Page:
Once all had assembled, the rabbi stepped up onto a box, signaled for silence, and began to speak: “I have asked you to come here on this busy day at this busy hour because I have news of great consequence for all of you, news which cannot be delayed even another moment. And it is this: I declare to you: ‘There is a God in the world!”
There is a God in the world! A colleague of mine has sermonized that “given the fractured world we inhabit and the frenetic lives we lead, we often need reminding. But there is a God in the world, revealed in our yearning to do what is right and good; in gratitude for all that is beautiful in our lives beyond our ability to control or create, and in our courage to persevere through life’s inescapable sorrows.”

God given strength resides in each of us…and in those around us. Fred Rogers, remembered in the wonderful film “Won’t You Be My Neighbor,” told a favorite story from the Special Olympics:

“For the 100 yard dash. nine contestants.assembled at the starting line and at the sound of the gun took off. But not long afterward, one boy stumbled and fell…hurt his knee and began to cry. The other eight children heard him…slowed down and kissed the boy, and said.’This’ll make it better.” The boy got up, and he and the rest of the runners linked their hands together, and walked to the finish line.”

The world is full of people ready to say, “I will hold your hand if you let me.” The nineteenth-century holy man understood: “Human beings are God’s language,” he taught.

But what of those moments, a rabbi taught, when our own strength fails, and darkness conceals those hands reaching out to help us? Then, especially, we must remember Levi Yitzchak’s pronouncement: “There is a God in the world.”

THERE IS A GOD IN THE WORLD, AND NO ONE IS ALONE.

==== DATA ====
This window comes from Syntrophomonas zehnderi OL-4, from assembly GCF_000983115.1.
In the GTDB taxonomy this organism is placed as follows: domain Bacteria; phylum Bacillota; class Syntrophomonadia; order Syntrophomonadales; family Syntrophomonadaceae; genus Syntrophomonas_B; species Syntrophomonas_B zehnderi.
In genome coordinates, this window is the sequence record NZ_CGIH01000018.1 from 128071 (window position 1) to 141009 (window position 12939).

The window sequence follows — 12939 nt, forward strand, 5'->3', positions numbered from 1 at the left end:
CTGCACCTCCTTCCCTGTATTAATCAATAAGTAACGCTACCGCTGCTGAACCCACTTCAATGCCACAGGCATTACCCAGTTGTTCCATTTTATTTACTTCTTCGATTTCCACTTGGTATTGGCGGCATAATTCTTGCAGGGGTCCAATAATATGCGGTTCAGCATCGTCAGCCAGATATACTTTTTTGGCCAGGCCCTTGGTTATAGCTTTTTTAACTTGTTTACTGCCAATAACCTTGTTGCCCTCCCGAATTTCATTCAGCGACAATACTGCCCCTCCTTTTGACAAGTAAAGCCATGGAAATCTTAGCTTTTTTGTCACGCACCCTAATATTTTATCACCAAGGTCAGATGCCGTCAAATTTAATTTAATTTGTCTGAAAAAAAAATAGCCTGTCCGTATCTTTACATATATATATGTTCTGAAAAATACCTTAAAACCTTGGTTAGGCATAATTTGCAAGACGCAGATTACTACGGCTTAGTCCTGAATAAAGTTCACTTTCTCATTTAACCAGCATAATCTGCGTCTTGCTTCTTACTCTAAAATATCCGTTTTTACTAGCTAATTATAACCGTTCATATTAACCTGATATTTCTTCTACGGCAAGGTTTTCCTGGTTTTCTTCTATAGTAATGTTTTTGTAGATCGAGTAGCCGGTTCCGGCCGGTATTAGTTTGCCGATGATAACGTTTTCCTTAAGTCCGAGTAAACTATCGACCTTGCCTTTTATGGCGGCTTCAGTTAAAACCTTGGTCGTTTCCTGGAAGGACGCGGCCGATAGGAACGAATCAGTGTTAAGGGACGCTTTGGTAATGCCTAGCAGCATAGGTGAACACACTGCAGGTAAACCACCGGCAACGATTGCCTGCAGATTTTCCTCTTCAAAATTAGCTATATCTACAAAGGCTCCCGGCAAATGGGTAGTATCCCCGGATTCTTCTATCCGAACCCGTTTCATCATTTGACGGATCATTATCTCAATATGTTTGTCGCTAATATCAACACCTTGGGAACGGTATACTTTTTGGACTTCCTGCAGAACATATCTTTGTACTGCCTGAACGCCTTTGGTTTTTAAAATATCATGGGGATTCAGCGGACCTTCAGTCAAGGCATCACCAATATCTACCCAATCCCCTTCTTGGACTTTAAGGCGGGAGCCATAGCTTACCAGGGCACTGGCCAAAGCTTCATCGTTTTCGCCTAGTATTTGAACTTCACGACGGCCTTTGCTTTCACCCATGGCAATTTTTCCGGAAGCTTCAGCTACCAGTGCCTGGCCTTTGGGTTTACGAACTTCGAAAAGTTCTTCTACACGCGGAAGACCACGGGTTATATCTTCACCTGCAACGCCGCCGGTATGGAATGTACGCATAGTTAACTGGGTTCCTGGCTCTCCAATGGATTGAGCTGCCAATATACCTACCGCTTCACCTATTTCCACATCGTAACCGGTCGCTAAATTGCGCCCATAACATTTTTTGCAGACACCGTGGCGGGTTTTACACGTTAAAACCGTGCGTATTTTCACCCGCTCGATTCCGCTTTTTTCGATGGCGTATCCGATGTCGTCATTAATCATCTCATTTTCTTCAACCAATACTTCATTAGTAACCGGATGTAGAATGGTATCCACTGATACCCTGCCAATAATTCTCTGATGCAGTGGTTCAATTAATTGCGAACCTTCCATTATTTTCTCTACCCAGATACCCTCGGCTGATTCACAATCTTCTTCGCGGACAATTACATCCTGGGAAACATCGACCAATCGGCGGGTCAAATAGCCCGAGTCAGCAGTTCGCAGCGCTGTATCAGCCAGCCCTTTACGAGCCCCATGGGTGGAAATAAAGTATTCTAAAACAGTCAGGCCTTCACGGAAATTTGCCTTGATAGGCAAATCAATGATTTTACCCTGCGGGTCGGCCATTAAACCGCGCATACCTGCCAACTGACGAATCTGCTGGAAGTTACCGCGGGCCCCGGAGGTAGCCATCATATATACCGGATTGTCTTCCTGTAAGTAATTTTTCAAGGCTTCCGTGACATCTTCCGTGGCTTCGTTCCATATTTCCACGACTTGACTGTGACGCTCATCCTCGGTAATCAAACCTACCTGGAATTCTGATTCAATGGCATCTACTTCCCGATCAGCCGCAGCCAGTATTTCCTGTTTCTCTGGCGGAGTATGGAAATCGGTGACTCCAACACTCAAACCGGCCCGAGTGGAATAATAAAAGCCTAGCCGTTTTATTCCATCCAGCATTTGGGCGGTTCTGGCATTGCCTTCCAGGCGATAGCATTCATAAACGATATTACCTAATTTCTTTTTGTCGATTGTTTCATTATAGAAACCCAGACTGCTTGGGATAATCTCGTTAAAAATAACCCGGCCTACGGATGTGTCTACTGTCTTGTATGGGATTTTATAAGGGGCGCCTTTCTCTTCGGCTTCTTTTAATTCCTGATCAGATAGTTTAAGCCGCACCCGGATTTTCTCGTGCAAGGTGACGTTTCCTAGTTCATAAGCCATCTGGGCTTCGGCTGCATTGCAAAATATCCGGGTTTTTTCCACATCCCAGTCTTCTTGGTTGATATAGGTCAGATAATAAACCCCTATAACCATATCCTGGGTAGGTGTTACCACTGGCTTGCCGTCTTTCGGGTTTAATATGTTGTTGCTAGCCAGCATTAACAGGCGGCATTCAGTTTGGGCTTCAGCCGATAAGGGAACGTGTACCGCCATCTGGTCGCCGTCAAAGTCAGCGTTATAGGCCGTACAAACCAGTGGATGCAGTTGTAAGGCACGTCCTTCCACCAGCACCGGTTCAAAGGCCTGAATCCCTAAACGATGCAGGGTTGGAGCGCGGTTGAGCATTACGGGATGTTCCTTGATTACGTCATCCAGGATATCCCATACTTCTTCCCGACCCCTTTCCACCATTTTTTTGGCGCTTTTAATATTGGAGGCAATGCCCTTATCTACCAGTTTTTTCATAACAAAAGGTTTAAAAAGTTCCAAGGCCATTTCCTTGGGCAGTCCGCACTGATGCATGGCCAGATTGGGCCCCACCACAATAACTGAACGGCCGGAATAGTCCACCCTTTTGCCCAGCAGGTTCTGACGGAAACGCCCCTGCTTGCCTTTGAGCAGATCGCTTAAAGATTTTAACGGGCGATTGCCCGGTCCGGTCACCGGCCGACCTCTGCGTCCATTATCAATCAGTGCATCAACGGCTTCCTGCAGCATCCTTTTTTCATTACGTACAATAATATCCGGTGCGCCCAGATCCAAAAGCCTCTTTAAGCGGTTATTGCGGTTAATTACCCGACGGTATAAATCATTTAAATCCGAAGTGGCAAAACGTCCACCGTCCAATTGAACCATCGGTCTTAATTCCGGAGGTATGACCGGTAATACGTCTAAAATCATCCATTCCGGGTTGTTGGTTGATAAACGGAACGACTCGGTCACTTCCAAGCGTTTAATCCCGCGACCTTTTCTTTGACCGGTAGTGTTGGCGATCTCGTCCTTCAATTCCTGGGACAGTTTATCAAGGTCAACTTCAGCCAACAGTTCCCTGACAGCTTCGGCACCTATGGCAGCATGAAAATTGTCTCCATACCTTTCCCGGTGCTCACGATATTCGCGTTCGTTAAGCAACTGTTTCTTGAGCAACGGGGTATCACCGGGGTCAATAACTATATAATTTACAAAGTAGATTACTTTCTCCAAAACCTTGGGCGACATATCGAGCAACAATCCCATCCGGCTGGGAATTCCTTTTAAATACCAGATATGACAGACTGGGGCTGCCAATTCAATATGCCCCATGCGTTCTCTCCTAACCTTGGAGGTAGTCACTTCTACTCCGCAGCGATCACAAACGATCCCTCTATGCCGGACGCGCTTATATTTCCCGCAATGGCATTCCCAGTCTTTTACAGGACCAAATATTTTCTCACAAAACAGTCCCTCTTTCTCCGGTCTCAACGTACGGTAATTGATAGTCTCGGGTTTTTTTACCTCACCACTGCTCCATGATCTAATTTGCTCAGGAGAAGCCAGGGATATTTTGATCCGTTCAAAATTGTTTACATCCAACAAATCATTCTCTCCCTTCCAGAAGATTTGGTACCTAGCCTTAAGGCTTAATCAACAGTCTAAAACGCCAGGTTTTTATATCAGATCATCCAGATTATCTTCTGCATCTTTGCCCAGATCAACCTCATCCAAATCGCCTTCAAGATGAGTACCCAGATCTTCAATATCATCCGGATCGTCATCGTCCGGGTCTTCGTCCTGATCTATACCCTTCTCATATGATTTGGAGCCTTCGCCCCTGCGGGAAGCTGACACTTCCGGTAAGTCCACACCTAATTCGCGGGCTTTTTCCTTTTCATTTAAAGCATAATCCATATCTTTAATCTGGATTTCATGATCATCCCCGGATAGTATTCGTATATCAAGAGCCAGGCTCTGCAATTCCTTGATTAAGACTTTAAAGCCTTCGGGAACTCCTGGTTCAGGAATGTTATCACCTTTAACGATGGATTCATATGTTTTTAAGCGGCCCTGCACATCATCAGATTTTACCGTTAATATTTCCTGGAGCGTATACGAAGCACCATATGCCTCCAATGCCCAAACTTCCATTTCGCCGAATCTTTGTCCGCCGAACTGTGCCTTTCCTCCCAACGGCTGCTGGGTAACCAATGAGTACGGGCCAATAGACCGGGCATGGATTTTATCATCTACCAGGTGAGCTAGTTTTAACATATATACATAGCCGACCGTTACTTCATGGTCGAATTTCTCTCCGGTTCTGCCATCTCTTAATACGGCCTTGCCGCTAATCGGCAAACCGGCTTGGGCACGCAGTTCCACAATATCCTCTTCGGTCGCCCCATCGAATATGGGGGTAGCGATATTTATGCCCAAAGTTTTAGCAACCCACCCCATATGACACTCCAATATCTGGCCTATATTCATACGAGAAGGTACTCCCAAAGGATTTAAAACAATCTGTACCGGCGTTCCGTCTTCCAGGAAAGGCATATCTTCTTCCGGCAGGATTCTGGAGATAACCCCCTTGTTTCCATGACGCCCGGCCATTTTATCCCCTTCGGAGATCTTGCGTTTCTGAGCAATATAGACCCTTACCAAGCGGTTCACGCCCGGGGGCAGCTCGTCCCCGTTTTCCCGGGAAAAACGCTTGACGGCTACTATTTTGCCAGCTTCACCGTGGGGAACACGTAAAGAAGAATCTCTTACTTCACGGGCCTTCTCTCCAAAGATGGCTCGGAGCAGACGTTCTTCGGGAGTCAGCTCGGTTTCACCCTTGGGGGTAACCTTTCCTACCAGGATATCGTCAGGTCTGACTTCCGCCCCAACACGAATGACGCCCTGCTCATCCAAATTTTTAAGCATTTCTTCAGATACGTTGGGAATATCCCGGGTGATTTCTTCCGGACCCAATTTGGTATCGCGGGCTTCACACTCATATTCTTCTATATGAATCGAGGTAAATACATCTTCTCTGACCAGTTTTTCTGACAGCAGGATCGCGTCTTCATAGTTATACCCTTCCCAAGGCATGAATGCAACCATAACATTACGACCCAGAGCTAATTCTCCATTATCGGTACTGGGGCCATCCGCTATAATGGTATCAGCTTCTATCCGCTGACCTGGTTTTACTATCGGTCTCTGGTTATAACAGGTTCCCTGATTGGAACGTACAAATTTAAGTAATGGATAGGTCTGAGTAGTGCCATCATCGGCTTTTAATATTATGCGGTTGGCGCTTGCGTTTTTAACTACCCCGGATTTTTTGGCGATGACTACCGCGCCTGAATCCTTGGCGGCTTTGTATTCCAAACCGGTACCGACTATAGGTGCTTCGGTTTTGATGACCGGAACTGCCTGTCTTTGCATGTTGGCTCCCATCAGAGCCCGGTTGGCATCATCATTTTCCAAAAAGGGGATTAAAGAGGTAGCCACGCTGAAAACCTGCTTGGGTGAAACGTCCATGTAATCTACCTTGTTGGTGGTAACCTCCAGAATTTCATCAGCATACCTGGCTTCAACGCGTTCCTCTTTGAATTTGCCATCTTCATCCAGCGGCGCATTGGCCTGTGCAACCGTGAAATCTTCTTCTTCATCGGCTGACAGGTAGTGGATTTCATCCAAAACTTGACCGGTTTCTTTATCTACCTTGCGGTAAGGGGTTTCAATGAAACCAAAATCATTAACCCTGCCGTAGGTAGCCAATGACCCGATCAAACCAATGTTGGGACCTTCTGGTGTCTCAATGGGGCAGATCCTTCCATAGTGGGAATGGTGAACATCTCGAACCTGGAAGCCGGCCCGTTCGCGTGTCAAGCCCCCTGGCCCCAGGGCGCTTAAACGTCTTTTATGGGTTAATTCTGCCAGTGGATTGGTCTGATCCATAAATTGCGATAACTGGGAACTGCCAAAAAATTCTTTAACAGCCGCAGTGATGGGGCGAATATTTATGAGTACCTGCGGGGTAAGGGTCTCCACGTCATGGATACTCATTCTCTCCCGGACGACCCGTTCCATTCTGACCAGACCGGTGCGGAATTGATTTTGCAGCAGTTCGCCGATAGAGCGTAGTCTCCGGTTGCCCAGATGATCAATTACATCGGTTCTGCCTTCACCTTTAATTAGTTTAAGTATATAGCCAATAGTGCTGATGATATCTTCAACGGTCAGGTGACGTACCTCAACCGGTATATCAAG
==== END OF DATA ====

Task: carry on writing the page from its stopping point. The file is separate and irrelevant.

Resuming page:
Coronavirus-A Time of Opportunity

A colleague has offered comforting words. We all need some healing of our souls. The fear and uncertainty caused by the Coronavirus has stressed and strained us all. Let us take the opportunity to find the peace we need to restore some sense of balance.

Embrace this day as a respite from tension and worry, an island of calm, and a time of renewal. Take some time to be outdoors away from crowds and commune with nature. Draw closer to the members of your household and connect remotely with family and friends. As the beautiful poem below suggests, let’s make this a time to feel deeply within our hearts and allow love to flow freely from our souls in all directions.

POEM BY RONNIE WEIL
“What if you thought of it as the Jews consider the Sabbath as the most sacred of times?

Cease from travel. Cease from buying and selling-

Give up, just for now,

On trying to make the world different than it is.

Sing, Pray. Touch only those to whom you commit your life.

Center down. And when your body has become still reach out with your heart.

Know that we are connected in ways that are terrifying and beautiful.

Know that our lives are in one another’s hands. Surely that had come clear.

Do not reach out your hands. reach out your heart.

Reach out your words.

Reach out all the tendrils

of compassion that move, invisibly,

where we cannot touch.

Promise the world you love for better or for worse,

In sickness and in health,

So long as we all shall live.”


myrunningrabbi

myrunningrabbi